A foreign observer attempting to fathom the psyche if not the idiosyncrasy of what he supposed to be the typical American was quoted recently by a talk-show host as declaring that Americans, as a whole, all seemed to be actors.
There may be more truth than poetry in the observation inasmuch as Americans of every stripe seem as conditioned as Pavlov's dog to eagerly answer the casting call in the exploitation of their joy, grief, and all-too-intimate egos when the cameras roll for yet another TV crisis production.
Once it was that mothers, erstwhile zealous guardians of family and individual privacy, admonished their children that their pictures should appear on public display only thrice in their lifetimes - at birth, wedding, and funeral. Now, mothers vie with their children, on cue, for the so-called 15 minutes of video fame that baring a soul, shedding a tear, inviting public intrusion into private affairs can bring.
The downside of all this eager acquiescence to such media exploitation is that the performances, however spontaneous and sincere, assume such an aura of orchestration that they all too often appear as scripted as a post-game interview, or so studied in eager, if not conditioned, response to an interviewer's urgings that the foreign observer might be forgiven for what he considered the American penchant for programmed posturing.
Worse, as public spectacle, such participants lay themselves open to being unjustly critiqued at times not only for their performances on camera but also for their motives and judgment in embracing, if not seeking, the limelight in the first place.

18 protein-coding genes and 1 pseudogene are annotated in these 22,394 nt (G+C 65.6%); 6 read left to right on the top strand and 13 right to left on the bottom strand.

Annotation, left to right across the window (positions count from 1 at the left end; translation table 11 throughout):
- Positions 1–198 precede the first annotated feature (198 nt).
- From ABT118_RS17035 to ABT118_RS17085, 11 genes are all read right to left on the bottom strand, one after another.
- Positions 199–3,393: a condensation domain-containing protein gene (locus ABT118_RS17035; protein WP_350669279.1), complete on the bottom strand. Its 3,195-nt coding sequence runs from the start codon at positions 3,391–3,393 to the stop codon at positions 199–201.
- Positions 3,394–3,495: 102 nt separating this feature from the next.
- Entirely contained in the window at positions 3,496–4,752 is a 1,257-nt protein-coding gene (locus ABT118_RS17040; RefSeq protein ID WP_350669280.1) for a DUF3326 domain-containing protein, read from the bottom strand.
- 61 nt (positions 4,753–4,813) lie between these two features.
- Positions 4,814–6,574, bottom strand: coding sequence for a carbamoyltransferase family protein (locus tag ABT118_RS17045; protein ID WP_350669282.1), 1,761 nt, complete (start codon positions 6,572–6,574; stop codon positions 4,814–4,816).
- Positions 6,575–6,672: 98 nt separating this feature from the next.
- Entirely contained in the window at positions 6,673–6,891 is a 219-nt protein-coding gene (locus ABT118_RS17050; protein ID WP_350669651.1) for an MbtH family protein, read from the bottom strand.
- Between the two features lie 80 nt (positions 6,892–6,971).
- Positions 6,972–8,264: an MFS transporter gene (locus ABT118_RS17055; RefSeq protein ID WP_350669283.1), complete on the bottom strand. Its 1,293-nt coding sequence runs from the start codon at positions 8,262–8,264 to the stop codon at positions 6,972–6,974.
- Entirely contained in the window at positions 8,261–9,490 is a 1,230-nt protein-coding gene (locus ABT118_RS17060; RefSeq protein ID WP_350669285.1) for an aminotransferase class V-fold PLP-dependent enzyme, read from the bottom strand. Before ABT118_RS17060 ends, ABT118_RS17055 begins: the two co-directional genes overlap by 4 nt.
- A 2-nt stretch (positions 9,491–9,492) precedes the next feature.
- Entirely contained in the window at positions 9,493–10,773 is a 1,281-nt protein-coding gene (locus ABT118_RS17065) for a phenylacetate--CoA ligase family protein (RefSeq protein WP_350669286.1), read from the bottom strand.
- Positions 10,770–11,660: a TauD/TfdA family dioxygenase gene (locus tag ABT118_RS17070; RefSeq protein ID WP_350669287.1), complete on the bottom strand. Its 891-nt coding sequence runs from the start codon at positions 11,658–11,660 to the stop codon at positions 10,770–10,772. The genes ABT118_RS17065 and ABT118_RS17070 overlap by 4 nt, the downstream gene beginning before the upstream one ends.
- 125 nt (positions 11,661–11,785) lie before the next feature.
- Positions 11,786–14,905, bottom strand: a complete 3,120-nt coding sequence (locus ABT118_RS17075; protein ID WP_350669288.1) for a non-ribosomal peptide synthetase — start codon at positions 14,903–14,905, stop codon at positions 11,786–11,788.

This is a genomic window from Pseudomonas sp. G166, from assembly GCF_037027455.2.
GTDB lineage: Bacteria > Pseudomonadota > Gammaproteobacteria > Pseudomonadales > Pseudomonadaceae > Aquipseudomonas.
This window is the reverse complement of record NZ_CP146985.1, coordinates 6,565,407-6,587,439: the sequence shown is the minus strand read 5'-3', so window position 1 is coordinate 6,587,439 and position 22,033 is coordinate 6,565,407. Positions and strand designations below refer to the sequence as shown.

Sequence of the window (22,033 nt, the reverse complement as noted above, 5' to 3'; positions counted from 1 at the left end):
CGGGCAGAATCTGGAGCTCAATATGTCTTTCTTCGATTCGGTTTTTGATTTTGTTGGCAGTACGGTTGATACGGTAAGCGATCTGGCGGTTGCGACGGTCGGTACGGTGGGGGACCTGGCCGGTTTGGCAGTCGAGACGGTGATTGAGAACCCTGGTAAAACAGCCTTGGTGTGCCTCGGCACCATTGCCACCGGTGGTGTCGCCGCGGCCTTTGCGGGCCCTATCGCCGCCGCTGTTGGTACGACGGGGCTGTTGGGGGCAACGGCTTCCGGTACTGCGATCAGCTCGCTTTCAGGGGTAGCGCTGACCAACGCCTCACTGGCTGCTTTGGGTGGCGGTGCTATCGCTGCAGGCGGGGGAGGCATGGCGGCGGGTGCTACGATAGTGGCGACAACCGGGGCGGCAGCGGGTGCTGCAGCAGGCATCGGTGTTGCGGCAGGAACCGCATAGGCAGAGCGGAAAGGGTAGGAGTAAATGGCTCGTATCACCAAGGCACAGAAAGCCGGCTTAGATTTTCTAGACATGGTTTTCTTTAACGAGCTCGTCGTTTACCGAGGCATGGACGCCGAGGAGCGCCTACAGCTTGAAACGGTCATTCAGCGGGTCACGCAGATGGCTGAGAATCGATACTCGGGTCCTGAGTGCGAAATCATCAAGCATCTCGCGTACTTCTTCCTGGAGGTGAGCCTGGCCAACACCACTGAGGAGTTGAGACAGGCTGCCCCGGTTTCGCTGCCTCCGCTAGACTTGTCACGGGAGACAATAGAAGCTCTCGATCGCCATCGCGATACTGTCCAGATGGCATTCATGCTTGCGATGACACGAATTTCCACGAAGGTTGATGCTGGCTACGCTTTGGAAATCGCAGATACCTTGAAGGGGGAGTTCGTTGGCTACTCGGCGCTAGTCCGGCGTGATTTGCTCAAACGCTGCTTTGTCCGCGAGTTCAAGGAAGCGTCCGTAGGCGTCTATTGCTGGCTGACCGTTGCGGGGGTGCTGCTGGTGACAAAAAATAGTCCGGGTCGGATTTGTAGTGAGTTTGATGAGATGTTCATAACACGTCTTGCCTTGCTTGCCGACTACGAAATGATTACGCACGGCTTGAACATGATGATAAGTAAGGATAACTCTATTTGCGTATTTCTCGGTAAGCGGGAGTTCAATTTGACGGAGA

A case in point might be the all too orchestrated flight of the mothers to the sides of their soldier sons upon their release from the Serb slammer. Aw, mom, what are the Serb guards going to think? I hope we knock out their television so they won't see you coming over here to do kissy face with the big bad American soldier their people risked their lives to capture!
It's hard to blame mothers for trying to stretch apron strings across the world into the trenches, but the military should be ashamed of itself for arming a young man to the teeth in the cause of war and then mentally and emotionally hamstringing him and everyone else into thinking he is just serving a stretch in Camp Wobegon.
War should be hell - for everybody and his dog. To give men pause for daring to impart reason to the unreasonable.
The Serb guards might well smile - between explosions reducing their homeland to rubble - to think they released three much-heralded American fighting men to run home, as the military programmed them to be portrayed, to mommy and yellow ribbons tied around old oak trees (Kosovo in Crisis at 6 p.m.).
I am reminded of Rocky Versace who was held captive by the Viet Cong for months upon end in a tiny bamboo cage designed to break him in body and spirit. Despite constant torture and attempts at brainwashing to induce him to admit he was fighting an immoral war at the instigation of immoral leaders, Versace continued to give his captors only his name, rank, and serial number. Given one last chance to submit or face decapitation, he exposed his neck to the descending blade.
Capt. Nick Rowe spent five years in an adjoining cage before the jungle camp of the Viet Cong was discovered and he was rescued by US troops.
Rowe had cooperated just enough to stay alive, but he was assassinated in 1989 by terrorist assassins in the Philippines with Rocky Versace as his role model as a man and a soldier.
The Serbs would have had a special smile for Rocky Versace.
He walked the walk.
*Forest L. Kimler, a veteran newspaperman who covered Southeast Asia for Stars and Stripes from 1962 to 1973, lives in St. Augustine, Fla.